Hundreds of people came together to grant the wish of a 10-year-old baseball fan in Connecticut.
When Make-a-Wish approached Thomas Hastings, who suffers from Duchenne Muscular Dystrophy, Thomas knew he wanted a ball park in his backyard. What he didn’t know was that hundreds of people in his Windsor community would come together to create a scale replica of Fenway Park in the Hastings family’s backyard.
"At first when I wished for the baseball field I didn’t expect to get a mini-Fenway park. I just thought I was just gonna get a little flattened area and some bases and not Fenway grass, I didn’t expect that was going to happen," Thomas Hastings said.
Thomas created artwork and wrote down aspects of Fenway Park he wanted included in the field, and the community did the rest. It took 34 days to transform Thomas’s hilly backyard into a mini-Fenway Park, complete with all the bells and whistles including a wheelchair-accessible Green Monster.
On Saturday, dozens of people turned out for opening ceremonies at the park. Thomas’s parents say the community support has been overwhelming.
"So many people donating their time, you know, more important than writing a check, showing Thomas that people really do care and people want to do something to make him have a great experience," Thomas’s mother Mary Hastings said.
"It started off as Thomas’s wish for a baseball field in the town, in his backyard, and the town of Windsor came together, local contractors, everybody, and just made it so much more," said father Brad Hastings.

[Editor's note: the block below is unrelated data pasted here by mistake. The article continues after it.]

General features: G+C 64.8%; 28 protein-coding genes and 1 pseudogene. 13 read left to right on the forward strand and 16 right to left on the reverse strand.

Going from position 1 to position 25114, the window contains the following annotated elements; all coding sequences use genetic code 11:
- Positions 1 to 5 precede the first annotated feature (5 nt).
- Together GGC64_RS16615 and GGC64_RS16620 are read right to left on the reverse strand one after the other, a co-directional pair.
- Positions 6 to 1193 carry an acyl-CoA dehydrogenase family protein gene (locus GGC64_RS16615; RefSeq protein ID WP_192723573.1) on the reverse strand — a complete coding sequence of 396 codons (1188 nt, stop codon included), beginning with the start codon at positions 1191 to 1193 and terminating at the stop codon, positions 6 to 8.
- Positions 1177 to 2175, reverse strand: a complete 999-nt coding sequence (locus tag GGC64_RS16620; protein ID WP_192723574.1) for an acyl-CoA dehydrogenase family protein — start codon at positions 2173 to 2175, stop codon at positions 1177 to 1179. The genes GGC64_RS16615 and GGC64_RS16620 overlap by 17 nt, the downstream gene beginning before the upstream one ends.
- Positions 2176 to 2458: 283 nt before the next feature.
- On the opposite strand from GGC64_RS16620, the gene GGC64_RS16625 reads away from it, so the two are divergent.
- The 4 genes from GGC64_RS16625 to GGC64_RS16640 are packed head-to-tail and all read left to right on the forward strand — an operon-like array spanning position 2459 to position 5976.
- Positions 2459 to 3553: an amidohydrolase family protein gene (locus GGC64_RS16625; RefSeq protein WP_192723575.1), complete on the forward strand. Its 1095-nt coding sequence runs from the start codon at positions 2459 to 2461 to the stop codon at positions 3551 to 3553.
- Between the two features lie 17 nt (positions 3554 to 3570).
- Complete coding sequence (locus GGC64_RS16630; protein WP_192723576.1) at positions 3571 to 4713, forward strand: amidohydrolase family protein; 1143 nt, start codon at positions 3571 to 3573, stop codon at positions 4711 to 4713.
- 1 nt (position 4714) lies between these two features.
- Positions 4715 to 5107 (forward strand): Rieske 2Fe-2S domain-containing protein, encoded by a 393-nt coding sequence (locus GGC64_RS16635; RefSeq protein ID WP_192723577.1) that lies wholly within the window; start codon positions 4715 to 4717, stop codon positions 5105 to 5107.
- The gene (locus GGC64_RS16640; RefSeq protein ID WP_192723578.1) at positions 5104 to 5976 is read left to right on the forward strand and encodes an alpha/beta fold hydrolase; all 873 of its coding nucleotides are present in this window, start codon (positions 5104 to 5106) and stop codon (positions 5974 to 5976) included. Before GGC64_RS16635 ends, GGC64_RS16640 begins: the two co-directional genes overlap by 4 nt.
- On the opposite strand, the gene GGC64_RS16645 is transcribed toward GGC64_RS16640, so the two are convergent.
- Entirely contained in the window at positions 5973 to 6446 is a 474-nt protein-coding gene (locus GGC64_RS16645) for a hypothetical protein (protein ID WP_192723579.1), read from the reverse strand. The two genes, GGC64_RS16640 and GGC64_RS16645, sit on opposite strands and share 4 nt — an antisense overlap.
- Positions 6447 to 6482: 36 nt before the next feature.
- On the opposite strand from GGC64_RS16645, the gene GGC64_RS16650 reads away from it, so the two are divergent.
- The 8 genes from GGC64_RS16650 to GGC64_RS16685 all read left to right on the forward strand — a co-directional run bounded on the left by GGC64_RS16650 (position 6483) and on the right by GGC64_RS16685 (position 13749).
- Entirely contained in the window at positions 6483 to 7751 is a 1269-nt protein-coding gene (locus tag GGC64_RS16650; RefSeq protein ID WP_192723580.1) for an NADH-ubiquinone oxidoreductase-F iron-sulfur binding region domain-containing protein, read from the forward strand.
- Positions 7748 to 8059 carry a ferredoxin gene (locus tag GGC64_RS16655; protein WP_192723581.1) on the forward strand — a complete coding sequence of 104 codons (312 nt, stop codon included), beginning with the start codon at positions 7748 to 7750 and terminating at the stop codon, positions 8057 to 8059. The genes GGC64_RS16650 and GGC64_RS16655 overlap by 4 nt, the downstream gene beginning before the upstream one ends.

Thomas visits Fenway often and has even thrown out the first pitch at a game. But now he has a place all his own to play baseball with friends and family anytime he wants.
"Thomas faces many challenges," Brad Hastings said. "He’s had 14 surgeries. Dealing with the muscular dystrophy can be tough. Here it all disappears. Here’s Fenway Park in his backyard, where the magic is. Where he can forget about everything."
On Saturday, they celebrated with the community over Wiffle ball and refreshments. Thomas threw the first pitch to Keith Herzig, chairman of the board for Make-a-Wish Connecticut.
Make-A-Wish spokesman Michael Dominick said Thomas’s wish exceeded all expectations.
"We dream big at Make-a-Wish, this is a bigger than even we had dreamed," Dominick said.
Dominick said Thomas is an inspiration because he never lets his condition slow him down.
"He doesn’t let it confine him or define him at all," Dominick said.
Pam Keough, the president and CEO of Make-A-Wish Connecticut, described Saturday as one of the most exciting days she’s had as part of the organization.
"We do a lot of things for the community and for folks out there but nothing like Thomas’s wish I’ve ever seen since I’ve been a part of this," Keough said.
Thomas said he looks forward to having his friends over to play ball, including his teammates on the University of Hartford Hawks baseball team.